Custom Create Your Own Jewellery in Six Easy Steps

Custom Create Your Own Jewellery in Six Easy Steps 

The art of Jewellery making dates back to ancient times. Jewellery was used for personal adornment, an expression of faith, as part of burying the dead and as a sign of social status. As technology evolved so did jewellery. Jewellery began with bones, shells and hemp strings and advanced to elaborate crowns only attainable by royalty and the elite. Today, due to the discovery of precious metals, gemstones, new materials, and advanced technology, not only can anyone purchase jewellery but anyone can make it if they know how. 

Below are six easy steps for creating your own jewellery. Keep in mind that these are stepping stones to get you started. As aptly said by famous television producer Shonda Rhimes, “The only limit to your success is your own imagination.” The more you create, experiment and dabble with new techniques, materials and methods, the better your output will be. 

Pick your poison

In other words, decide what you want to create. It might sound simple but you need to start with your concept. If you search for jewellery, you will find endless images, designs, and materials. So, start your search, find something that speaks to you and stick with it. 

You can browse Pinterest, your favourite shops, blogs and even your family’s favourite pieces for inspiration.  There will be plenty of opportunities to create other jewellery so don’t be paralysed by the endless options. Give yourself a deadline to make the decision, pick your poison (so to say) and move on. 

You might want to draw out your concept based on what you searched. Make sure you have this image, whether self-created, printed or drawn out on hand. You will now know if you will be working with beads, metalwork, glass, leather, clay, etc. 

Get kitted out

Purchase the relevant jewellery kit and materials. This will depend on the piece of jewellery you decided to create. Show your image to your local craft or jewellery store for guidance about what to purchase. Keep in mind, if this is your first project then you might want to focus on cheaper materials, such as stainless-steel jewellery, and move on from there. 

Useful items for any jewellery projects include a variety of pliers, roles of copper, tweezers, wire, wire cutters, a calliper (which measures distance between two opposite sides of an object), an awl (to create holes), a jump ring opener, scissors, a tape measure, needle threaders and different kinds of jewellery accessories such as clasps and earring hooks.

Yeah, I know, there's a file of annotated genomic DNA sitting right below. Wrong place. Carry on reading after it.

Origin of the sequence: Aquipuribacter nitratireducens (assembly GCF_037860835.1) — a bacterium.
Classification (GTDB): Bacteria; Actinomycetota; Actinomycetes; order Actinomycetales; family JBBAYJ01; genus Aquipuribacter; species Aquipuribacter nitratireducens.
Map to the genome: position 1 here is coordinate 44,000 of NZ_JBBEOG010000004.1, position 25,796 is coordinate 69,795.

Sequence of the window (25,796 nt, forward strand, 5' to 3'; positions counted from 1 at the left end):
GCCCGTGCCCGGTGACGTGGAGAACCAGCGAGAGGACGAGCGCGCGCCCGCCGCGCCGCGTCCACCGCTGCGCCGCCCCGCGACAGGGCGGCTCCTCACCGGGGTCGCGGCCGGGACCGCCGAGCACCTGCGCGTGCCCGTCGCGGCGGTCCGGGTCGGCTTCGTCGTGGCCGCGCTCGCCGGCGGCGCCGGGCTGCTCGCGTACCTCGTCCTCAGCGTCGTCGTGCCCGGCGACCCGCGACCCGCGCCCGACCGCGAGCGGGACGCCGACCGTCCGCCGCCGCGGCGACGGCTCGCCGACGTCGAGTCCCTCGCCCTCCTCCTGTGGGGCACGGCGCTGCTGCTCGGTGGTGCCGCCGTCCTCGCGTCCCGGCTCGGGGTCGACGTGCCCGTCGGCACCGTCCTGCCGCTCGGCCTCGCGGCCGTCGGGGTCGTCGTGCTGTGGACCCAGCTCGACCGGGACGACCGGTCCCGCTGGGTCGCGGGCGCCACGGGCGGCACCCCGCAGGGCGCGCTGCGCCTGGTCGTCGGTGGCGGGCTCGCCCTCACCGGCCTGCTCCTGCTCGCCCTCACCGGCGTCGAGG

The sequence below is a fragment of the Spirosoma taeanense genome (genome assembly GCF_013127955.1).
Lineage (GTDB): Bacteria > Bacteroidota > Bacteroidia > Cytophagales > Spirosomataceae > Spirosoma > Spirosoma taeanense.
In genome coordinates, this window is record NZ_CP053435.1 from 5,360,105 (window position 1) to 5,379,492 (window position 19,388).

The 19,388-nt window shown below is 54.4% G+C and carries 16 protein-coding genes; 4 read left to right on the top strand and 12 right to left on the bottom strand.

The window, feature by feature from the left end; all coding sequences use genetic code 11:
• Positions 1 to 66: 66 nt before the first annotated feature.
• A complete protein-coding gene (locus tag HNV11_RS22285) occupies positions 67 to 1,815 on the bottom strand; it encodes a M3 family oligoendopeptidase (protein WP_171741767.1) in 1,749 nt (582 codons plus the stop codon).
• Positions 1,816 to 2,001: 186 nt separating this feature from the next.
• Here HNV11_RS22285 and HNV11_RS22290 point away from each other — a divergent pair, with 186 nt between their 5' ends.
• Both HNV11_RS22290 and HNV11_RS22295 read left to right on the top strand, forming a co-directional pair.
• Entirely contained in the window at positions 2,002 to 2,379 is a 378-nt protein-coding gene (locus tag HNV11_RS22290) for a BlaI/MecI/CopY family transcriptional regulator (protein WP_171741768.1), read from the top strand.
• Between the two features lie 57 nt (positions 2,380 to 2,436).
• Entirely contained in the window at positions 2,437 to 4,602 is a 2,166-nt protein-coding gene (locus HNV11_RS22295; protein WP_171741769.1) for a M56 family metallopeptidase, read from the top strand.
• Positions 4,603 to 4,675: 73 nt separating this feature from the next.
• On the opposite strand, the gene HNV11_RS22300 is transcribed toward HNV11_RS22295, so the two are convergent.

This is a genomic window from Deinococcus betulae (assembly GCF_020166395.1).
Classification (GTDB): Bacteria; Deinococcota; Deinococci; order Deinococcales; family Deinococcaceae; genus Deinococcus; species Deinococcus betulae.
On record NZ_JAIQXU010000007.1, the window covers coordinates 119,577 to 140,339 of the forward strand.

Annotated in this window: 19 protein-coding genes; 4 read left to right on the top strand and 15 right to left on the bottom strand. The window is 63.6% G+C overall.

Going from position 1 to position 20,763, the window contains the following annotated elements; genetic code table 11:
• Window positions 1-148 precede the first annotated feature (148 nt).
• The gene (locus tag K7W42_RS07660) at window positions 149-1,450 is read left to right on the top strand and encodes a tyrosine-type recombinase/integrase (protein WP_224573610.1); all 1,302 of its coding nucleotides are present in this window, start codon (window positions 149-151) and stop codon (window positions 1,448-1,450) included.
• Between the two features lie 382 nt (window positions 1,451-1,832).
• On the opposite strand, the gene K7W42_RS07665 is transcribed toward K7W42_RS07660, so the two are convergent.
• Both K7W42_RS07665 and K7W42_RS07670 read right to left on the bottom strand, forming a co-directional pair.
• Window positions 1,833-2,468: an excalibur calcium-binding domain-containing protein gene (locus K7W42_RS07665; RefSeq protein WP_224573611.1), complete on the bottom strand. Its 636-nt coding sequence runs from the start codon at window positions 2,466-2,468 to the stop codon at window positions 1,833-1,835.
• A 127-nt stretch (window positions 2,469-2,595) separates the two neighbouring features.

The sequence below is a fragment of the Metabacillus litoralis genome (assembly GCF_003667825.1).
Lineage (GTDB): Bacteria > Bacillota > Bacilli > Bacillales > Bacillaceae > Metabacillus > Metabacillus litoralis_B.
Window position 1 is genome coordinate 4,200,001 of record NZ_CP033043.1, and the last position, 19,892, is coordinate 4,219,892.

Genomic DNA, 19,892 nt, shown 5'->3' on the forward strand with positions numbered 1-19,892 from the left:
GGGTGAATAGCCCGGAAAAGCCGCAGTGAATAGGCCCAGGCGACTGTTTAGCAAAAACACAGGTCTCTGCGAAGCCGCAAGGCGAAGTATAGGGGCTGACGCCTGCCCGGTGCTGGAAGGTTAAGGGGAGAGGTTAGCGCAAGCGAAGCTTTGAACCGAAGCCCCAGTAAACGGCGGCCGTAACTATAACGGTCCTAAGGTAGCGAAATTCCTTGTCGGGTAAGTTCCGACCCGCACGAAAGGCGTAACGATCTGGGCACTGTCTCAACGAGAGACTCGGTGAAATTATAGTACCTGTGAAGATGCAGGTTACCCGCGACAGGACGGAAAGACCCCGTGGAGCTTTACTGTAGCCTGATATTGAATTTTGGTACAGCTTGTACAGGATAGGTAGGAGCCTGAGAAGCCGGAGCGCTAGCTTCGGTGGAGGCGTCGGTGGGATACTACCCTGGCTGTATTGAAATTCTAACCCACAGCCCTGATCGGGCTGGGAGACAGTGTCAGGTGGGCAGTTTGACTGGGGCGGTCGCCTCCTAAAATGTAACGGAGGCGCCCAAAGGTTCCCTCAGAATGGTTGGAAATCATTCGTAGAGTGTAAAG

Tip: Watch a video of how to make your jewellery, if possible, before you go shopping so you purchase exactly what you need and so you don’t purchase unnecessary items. 

Create your space

You have been inspired to create something beautiful and now you need a space that will help you do just that. Jewellery pieces can be small and easy to lose. Create a dedicated space where all your materials will be neatly stored, organised and if you have the time, labelled. Inexpensive and transparent containers will make finding and storing your jewellery nice and easy. Create a working space where you will create your jewellery that is spacious and create a system so that all materials are in arms reach while you work. 

Remember size counts

You don’t want to create something stunning only to realise that the size is absolutely incorrect so familiarise yourself with standard jewellery measurements before you begin. Measure out your piece and design to the correct size. You can do this by comparing it to a necklace you already have for example or by googling.  For example, different types of necklaces have different measurements and men and women require different measurements. 

  • Rope necklaces are generally 34 to 36 inches. 
  • Princess-style necklaces are 17 to 19 inches. 
  • Chockers are 14 to 16 inches. 
  • Necklaces that fall just below the collar bone are 20 inches for men and 17 inches for women. 
  • Bracelets are 7 inches for women and 8 to 11 for men. If you are making a bracelet for a particular person or yourself, use one of their or your bracelets and this measure it as everyone has a different wrist size. 
  • Ring sizes vary so you can get a ring sizer and measure your existing rings and duplicate this size. You can also purchase a wheel of all the ring sizes to get the correct measurement.

Time to up-skill

It is now time to create your masterpiece and gain the skills needed. This will, of course, depend on the design you have chosen. It may be as simple as watching YouTube tutorials. Skillshare.com, for example, has free online jewellery making classes. But if your piece is complicated and you cannot find anything similar online, then you can attend a jewellery-making class to gain the needed skills or you can ask the owners of craft shops to show you what to do. Classes can range from basic to advanced and can be found online and in stores. Project dependent, you may find it easier having someone walk you through the processes. The basic skills you acquire, such as opening and closing jump rings, will be useful to all projects going forward. 

Tip: Make sure to practice before you start your actual piece. 

Learn, persevere, and enjoy

Remember that if this is your first-time creating jewellery or with a particular method or material, you will likely face a learning curve. Stick to it, consult online platforms and craft shop consultants if need be and persevere. The work will be worthwhile when you see your piece materialise and you know it was all due to your hard work. 

Remember to enjoy the work while you create. Put your favourite music on and enjoy the moment. Jewellery is not only about the end product but also about the creative process. You are now the creator, enjoy your journey. 

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